“I’ve been searching (without success) for a drive link grinder. They consist of a twin link-grinding wheel, and they grind off any burrs that may be on the chain’s drive links. The only place I’ve seen one is from a company out of Scotland. I’ve also heard of, but can’t find, a bar grinder that takes old, worn-out bars, grinds off the old groove and recuts the groove. Anyone know where you can get either of these?”


“I had some problems with chain jumping off and bars that wouldn’t run true. I went through the process of having the bars ground at the saw shop. Trying to fix the chain with a file sucks. I got enough money together and set up my own bench with a spinner and breaker. Making your own chain loops is quicker than trying to fix one with banged-up drivers. As for the bars, they are expensive, but when they start to run off, it’s hard to get them back even with grinding. So, all this is to say you could go get that equipment, but consider how many bars and rolls of chain you could get with the same money.”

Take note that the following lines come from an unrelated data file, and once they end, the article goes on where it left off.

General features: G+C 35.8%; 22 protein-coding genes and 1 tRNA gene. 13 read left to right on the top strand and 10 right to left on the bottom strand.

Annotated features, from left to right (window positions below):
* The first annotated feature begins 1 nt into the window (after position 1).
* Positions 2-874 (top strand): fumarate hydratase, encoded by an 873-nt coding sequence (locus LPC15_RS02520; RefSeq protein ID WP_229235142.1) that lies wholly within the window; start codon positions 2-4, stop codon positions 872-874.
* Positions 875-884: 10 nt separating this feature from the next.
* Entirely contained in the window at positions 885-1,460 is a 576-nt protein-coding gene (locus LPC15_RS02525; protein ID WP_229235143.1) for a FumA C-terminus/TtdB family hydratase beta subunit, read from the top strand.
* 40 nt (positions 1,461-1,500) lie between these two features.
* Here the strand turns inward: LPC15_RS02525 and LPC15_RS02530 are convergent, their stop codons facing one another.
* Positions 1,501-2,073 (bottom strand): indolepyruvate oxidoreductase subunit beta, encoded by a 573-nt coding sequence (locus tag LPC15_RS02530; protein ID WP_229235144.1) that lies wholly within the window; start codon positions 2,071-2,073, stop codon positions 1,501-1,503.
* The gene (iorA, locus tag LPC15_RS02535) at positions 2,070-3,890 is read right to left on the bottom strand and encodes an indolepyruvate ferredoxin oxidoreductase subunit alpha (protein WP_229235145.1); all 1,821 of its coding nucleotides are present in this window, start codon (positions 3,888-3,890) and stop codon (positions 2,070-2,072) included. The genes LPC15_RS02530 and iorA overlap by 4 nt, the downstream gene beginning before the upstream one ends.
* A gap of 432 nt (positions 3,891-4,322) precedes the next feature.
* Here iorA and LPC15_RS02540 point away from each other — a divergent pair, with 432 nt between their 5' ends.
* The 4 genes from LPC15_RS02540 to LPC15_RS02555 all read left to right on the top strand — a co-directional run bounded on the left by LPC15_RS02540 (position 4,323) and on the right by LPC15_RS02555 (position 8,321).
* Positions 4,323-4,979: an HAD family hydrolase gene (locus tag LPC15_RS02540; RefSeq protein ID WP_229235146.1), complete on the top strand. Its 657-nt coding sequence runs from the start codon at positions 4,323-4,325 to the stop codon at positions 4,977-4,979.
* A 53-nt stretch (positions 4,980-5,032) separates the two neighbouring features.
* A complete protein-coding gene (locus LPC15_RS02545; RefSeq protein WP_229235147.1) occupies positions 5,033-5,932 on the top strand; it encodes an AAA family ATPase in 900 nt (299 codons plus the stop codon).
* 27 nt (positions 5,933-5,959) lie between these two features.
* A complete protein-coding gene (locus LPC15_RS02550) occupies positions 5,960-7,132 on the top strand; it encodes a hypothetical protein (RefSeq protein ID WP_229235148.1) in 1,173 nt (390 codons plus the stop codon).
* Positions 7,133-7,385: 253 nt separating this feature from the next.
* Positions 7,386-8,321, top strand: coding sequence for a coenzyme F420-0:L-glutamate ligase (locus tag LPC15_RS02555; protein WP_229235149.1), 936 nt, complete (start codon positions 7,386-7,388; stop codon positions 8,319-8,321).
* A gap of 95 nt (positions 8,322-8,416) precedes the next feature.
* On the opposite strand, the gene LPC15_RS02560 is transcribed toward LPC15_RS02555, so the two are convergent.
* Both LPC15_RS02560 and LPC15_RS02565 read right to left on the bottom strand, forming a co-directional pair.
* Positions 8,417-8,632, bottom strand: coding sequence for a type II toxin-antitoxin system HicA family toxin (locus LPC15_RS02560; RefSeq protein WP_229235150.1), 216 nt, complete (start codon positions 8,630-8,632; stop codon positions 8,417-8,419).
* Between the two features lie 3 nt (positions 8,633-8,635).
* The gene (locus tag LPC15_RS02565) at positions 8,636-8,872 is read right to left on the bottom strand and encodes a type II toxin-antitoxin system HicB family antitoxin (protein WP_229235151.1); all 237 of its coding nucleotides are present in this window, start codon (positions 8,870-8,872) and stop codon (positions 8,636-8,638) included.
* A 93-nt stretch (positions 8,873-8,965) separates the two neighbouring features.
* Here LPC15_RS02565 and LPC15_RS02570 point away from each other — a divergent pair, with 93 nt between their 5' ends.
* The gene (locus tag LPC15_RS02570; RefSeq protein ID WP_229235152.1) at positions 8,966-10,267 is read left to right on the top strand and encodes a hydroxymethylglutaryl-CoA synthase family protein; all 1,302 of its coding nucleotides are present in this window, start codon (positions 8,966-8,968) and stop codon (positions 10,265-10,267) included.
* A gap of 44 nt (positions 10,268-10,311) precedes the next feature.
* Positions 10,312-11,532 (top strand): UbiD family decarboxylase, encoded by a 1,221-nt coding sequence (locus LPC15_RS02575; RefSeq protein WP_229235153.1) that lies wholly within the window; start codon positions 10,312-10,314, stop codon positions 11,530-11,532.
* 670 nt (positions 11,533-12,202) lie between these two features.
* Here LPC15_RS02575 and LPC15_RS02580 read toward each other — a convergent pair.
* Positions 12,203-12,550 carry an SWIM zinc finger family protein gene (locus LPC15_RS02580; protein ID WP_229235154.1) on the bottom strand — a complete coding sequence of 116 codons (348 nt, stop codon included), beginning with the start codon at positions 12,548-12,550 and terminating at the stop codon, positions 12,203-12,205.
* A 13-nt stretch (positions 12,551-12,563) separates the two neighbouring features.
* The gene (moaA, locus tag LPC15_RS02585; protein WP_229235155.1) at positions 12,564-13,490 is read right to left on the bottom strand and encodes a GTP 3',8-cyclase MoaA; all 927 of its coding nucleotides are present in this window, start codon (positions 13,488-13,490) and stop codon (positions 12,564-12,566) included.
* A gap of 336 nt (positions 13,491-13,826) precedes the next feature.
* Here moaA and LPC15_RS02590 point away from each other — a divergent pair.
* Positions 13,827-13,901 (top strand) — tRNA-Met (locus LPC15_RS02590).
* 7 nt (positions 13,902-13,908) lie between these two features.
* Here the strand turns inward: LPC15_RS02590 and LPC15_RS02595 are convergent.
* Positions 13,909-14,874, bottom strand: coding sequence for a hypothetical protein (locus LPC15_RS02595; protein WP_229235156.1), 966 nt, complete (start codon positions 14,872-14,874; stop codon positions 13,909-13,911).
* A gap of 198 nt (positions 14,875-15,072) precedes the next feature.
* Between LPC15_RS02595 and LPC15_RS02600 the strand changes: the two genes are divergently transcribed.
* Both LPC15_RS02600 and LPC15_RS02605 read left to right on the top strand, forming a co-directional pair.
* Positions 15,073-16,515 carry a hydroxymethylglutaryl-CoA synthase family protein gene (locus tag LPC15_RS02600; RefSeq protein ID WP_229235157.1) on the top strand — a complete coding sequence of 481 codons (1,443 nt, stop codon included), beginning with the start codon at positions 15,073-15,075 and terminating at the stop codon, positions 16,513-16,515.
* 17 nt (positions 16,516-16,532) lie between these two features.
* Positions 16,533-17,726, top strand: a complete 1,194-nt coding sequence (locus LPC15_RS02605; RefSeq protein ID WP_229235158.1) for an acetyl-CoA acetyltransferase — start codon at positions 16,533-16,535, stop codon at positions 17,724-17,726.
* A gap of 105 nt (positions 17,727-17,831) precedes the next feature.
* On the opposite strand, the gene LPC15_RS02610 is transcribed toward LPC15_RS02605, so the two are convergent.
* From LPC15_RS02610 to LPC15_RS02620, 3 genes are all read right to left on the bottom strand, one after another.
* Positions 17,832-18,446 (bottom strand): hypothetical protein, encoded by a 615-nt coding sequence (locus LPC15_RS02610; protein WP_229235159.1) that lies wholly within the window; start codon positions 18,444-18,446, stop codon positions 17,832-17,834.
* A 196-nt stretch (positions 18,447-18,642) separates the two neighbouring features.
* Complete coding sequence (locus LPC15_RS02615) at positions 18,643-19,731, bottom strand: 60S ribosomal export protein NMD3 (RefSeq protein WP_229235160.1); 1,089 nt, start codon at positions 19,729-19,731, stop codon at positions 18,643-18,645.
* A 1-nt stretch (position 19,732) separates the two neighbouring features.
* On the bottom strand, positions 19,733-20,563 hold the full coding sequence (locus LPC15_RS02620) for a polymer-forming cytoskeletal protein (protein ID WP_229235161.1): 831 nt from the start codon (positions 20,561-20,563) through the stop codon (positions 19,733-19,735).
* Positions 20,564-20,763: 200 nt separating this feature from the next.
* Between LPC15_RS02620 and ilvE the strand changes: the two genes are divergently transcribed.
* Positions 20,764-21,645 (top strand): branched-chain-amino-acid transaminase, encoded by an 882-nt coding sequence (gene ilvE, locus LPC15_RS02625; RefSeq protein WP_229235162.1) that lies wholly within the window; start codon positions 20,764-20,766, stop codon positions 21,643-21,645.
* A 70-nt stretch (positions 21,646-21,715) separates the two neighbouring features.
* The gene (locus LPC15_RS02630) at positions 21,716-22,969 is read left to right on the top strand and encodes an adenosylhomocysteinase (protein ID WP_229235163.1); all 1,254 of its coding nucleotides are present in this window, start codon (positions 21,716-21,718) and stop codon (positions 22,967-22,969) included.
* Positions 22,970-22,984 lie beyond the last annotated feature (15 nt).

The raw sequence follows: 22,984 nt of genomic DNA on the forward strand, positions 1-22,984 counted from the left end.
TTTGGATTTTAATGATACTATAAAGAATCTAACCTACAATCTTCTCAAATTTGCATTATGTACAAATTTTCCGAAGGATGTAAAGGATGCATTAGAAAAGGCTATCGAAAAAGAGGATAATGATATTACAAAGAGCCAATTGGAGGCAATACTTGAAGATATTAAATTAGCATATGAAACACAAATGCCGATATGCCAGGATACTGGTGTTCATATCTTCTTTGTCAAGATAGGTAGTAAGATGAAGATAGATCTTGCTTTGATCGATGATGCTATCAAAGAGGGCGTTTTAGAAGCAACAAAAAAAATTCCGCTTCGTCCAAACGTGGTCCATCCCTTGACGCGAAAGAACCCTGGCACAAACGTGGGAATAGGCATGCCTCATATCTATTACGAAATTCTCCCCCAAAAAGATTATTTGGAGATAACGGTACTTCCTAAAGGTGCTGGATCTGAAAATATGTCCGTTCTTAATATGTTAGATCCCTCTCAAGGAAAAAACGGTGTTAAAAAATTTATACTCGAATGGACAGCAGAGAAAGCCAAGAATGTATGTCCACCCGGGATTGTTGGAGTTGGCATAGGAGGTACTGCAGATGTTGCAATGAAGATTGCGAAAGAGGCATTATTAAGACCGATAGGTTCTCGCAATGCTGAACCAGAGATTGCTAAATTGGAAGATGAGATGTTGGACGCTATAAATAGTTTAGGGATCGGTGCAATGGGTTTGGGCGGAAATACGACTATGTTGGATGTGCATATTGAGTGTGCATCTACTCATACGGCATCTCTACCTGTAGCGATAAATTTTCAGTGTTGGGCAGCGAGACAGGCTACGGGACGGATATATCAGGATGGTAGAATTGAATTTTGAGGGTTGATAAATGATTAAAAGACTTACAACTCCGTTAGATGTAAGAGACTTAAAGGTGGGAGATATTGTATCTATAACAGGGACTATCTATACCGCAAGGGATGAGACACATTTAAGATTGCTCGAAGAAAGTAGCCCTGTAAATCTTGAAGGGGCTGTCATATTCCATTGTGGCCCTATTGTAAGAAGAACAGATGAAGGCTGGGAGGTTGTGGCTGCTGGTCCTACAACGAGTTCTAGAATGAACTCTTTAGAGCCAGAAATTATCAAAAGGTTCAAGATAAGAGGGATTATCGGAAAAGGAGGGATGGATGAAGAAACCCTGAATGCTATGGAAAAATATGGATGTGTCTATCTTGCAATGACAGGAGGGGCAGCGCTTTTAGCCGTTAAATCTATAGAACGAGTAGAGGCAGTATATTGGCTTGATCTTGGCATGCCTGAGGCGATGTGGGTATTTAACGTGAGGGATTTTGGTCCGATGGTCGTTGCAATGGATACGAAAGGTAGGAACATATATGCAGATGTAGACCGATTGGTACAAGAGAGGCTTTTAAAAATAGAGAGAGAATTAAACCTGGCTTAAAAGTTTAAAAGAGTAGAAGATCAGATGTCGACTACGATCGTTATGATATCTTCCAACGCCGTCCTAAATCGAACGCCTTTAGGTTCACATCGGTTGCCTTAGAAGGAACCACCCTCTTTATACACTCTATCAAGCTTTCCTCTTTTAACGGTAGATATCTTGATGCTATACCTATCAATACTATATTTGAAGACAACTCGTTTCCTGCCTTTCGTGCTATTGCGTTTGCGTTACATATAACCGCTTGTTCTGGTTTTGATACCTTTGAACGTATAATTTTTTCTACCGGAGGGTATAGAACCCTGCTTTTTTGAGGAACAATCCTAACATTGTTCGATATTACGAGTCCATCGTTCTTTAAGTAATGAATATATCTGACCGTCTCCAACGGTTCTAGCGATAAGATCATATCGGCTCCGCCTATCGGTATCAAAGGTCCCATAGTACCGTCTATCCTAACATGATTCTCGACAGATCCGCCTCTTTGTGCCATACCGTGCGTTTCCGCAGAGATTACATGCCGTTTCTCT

“If your bars are that messed up where you can’t fix them with an angle grinder or whatever, time for a new one. Don’t risk your safety to save a few bucks!”


“At around $90 for a 32-inch bar, I’ll pay to have it repaired professionally before I’ll take an angle grinder to it.”


“You guys are either really hard on your bars or that chain you are all running is harder than the bars. I use a flat file to remove burrs and the Pferd bar dresser to square the rails every time I put a new chain on. Never had to refurbish a bar (other than a tip replacement). Maybe you are running your chains too tight or dull.”


“Neither. After a lot of hours, a bar’s rails will wear and need to be narrowed down. Many of my bars are years old. I have a bar rail closer, but it does a lousy job. I also have a Pferd tool for squaring up a bar, as the rails can wear unevenly.”


“I’d just stop being a tightwad and buy a new bar if it’s that worn out. I mean, all the trouble of sending it out, waiting for it and getting it back. Now you’re out a saw for a length of time. Let’s be real here.”

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